Fruit Trees For Boston

marc00(6 Boston)September 27, 2008

Hi All,

I'm looking for opinions on the best fruit trees to plant in the Boston area. I'm new to fruit trees and I would like to plant one for each of my two kids. Fruit production and hardiness are the primary considerations. I live close to the coast, probably a warm zone 6 give or take a few micro climates! Any thoughts?



Thank you for reporting this comment. Undo

Theres hundereds of types you can have there.. so let me ask you this..

What type of fruit do you and your kids like?

I'll make you a list with the rootstocks that are best for your area

    Bookmark   September 28, 2008 at 8:49AM
Thank you for reporting this comment. Undo
theaceofspades(7 Long Island)

marc, Asian Pears are the easiest best fruit tree to grow for kids. You can grow Asians WITHOUT SPRAY whereas you would need 5 sprays for peaches, plums, apricots, cherries. Pears don't get borers or Japanese beatles. Squirels and birds don't bother my Asians but totally ruin the apricots, plums and peaches. Asians pears store for months while plums apricots peaches just a week or two. Unlike european pears and most apples, asian pears don't need storage to obtain full flavor, you just pick asians off the tree to enjoy. I have Fuji apples that are among the best variety in the world but I prefer asian pears. Fuji's are delicious complex tangy sweet orangey flesh and store for months. Asians pears are crisp juicy sweet mild butterscotch non filling refreshing so I eat three at a time.

    Bookmark   September 28, 2008 at 10:19AM
Thank you for reporting this comment. Undo
glenn_russell(6b RI)

Hi Marc-
Welcome to the Fruit and Orchard forum. I like the idea of Asian Pears enough that Im planting one myself this year.

If you do decide to go with apples, I really would recommend going with a "Disease Resistant" variety. If you want to make fruit growing one of your main hobbies, then yes, you can grow well known varieties, but be prepared that you will spend a lot of time spraying serious fungicides which are very difficult for the homeowner to obtain legally.

I think I may preach this a bit louder than the others, but, in my mind, DR apples are 50% easier to grow. IÂm just south of you in RI, and around here, youÂll need to deal with Apple Scab and Cedar Apple Rust as well as quite a few other diseases. If you just go to your local nursery, and pick up a Red Delicious, or some other well known apple, you will need to spray it almost constantly (with homeowner-available fungicides) around here to avoid the those diseases. For me, in RI, that meant 7-10 days... and even that, only solved the scab, while the rust reeked havoc with my trees.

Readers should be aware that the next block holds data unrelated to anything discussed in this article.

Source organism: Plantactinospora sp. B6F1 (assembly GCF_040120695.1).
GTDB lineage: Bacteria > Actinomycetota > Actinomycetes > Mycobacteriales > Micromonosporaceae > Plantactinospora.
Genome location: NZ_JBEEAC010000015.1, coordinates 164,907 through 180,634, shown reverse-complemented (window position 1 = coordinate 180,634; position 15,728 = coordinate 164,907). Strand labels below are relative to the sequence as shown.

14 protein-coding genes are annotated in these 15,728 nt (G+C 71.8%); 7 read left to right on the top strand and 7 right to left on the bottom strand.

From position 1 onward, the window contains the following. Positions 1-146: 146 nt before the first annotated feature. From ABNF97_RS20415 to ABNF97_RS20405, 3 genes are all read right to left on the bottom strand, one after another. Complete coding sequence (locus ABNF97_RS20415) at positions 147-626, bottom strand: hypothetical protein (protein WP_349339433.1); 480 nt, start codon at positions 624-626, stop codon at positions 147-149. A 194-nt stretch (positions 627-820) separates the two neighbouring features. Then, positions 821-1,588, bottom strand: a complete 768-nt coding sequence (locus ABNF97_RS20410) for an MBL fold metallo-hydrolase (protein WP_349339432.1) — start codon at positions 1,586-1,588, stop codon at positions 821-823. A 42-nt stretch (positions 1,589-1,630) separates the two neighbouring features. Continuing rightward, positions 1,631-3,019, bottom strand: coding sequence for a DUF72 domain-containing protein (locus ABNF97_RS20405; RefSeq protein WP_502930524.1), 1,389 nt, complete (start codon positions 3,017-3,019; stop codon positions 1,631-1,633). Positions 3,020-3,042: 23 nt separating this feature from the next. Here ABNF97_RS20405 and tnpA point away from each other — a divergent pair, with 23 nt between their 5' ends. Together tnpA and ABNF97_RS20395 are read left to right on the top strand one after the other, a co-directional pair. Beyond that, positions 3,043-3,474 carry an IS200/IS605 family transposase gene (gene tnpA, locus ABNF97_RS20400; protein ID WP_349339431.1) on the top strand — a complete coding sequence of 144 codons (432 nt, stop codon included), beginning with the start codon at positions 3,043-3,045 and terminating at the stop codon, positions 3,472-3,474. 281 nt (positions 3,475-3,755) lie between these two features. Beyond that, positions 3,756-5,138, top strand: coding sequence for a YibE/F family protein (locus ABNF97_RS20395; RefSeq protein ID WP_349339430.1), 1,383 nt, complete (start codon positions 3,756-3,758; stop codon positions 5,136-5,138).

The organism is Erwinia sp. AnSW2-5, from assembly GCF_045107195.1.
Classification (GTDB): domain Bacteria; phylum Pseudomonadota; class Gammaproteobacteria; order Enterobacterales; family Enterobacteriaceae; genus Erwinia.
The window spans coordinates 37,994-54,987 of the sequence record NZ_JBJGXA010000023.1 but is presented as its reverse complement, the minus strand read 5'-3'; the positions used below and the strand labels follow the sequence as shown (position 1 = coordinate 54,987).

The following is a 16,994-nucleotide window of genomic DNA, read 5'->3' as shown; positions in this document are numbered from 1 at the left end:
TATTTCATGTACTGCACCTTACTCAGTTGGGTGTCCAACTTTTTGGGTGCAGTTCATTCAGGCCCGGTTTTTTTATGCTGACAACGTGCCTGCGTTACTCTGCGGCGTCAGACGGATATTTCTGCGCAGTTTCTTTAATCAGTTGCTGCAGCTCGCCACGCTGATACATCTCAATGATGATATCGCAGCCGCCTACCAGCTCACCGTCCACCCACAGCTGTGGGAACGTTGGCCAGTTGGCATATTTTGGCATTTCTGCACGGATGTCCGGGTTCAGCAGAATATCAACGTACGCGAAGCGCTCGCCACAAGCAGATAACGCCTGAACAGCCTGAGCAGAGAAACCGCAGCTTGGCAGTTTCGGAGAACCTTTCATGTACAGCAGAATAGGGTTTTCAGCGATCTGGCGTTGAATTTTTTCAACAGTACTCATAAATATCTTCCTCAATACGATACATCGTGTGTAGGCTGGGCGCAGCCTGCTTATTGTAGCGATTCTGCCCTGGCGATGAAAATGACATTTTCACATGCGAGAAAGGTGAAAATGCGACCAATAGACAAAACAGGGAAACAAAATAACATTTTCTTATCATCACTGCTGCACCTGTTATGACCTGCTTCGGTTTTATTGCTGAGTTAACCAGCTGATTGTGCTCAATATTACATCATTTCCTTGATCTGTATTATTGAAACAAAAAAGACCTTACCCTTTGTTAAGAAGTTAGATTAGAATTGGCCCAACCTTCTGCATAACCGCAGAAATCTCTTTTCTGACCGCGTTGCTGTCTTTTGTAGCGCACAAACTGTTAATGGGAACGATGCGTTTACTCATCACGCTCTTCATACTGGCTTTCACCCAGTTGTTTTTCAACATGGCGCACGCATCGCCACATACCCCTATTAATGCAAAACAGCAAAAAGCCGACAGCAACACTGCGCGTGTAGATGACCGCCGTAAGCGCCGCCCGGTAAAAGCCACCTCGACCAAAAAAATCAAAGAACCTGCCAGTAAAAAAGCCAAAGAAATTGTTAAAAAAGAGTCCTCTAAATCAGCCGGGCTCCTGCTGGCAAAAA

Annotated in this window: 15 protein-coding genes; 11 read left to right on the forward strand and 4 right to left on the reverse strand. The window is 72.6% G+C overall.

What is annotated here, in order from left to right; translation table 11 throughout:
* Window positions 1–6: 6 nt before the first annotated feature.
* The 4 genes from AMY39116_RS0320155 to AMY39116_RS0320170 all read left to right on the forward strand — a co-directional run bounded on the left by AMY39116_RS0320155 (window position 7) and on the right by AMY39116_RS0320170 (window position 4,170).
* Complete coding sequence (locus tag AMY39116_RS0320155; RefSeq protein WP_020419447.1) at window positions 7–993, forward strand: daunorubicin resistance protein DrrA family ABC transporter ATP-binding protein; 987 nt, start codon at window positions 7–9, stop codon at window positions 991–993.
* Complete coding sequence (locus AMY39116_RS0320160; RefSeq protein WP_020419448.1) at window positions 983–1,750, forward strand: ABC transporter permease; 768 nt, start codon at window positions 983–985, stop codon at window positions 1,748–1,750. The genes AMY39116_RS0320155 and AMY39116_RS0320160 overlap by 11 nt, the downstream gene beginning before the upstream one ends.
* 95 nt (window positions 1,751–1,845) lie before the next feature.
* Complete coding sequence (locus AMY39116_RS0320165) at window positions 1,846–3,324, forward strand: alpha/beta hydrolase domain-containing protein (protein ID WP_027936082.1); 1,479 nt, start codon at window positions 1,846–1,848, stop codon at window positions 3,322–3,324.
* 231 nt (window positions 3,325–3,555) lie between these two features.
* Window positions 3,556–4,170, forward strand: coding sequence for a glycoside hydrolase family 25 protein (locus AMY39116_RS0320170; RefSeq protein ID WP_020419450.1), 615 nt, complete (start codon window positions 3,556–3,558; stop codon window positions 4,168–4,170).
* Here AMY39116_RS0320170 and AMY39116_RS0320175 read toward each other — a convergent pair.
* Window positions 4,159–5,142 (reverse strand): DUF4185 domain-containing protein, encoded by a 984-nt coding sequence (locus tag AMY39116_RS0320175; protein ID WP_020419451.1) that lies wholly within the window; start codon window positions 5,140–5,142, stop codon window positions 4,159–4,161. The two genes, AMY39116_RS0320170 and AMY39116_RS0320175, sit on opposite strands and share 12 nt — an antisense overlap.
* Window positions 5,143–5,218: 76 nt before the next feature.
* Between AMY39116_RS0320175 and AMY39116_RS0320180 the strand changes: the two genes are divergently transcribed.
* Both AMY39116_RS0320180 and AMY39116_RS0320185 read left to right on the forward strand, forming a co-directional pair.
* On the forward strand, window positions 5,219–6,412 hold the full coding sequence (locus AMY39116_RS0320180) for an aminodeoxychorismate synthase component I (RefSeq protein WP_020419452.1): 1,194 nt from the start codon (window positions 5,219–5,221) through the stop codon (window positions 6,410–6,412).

HereÂs what I recommended to a friend of mine last year: He wanted 2 apple trees. I recommended Liberty and a Williams Pride which are both disease resistant. I have both, though the WP has not fruited yet.

When I went to a local orchard last week, I tried 9 varieties of apples. The Liberty tasted really great to me. For both my father and I, it was in 1st place until the end of the tour when we tried an Empire. I took me 4 apples (2 Liberty, 2 Empire) to determine that I liked the Empire just slightly more, but only slightly. But, the big thing here is Liberty is DR and Empire isnÂt. So, IÂm still glad I have the Liberty. Liberty is still at harvest time now for another 2 days (possible a little longer since youÂre north of me). If you act fast, you might be able to try one at your local orchard.

I still havenÂt tried my Williams Pride, but it has a couple of nice qualities: 1.) ItÂs extremely DR (I havenÂt sprayed my tree at all zero, zilch, nada, and it probably looks better than any of my other trees). 2.) It is a very early variety (ripening in mid July around here I believe), so you will spread your harvest out which I like to do. 3.) Some might argue that early apples in general donÂt taste as good, but if you search this forum, youÂll find many accounts of it tasting better than many of the fall apples.

Then thereÂs the issue of insects. You will need to deal with Plum Curculio and Apple Maggot fly. Unfortunately, DR canÂt really help with that. But, with just two trees, you can "bag" your apples. Do a search on this forum about bagging your apples, and youÂll find a lot of great info.

If you were to decided to go with just 1 apple tree, make sure you have something to pollinate it nearby, or you wonÂt get any fruit. Either a neighbor with another apple tree, or a crab apple nearby.

Finally, If your looking for a source, Google "Adams County Nursery" and "Cummins Nursery". The tree will come as "bare root", and it will probably take you 3 years or so to get your first couple apples. Or, if you decide that you would like a mature espaliered Liberty, then there is a place down here in RI that has one.

Good luck!

    Bookmark   September 28, 2008 at 1:10PM
Sign Up to comment
More Discussions
Blue Berries-acid soil and other vegetable plants
I have been growing blue berry plants intermixed with...
Blueberry help!
What's going on with this blueberry bush? Is it going...
Can I prevent Fire Blight the way I prevent Peach Leaf Curl?
Okay, so it's pretty easy to prevent peach leaf curl....
Growing Anything Under A Black Walnut Tree
Hi Gang.....maybe someone here has a solution or idea,...
Help, fuzzy scion wood
Hi all, I got apple scions from ARS last week and was...
Sponsored Products
Cork Flooring: Millstead Flooring Dark Exotic Plank 13/32 in. Thick x 5-1/2 in.
$4.18 | Home Depot
Palm Tree Flutes
Classic Hostess
Wood Fireflame Handmade Designer Decorative Home Table Lamp
Rust One-Light Iron Table Lamp with Pine Trees
$245.95 | Bellacor
Silk Croton 5-foot Tree
Aspen Path Light by Hinkley Lighting
$176.66 | Lumens
So Full Outdoor Art
Grandin Road
Surya ESP30 Escape Area Rug - ESP3049-23
$117.60 | Hayneedle
People viewed this after searching for:
© 2015 Houzz Inc. Houzz® The new way to design your home™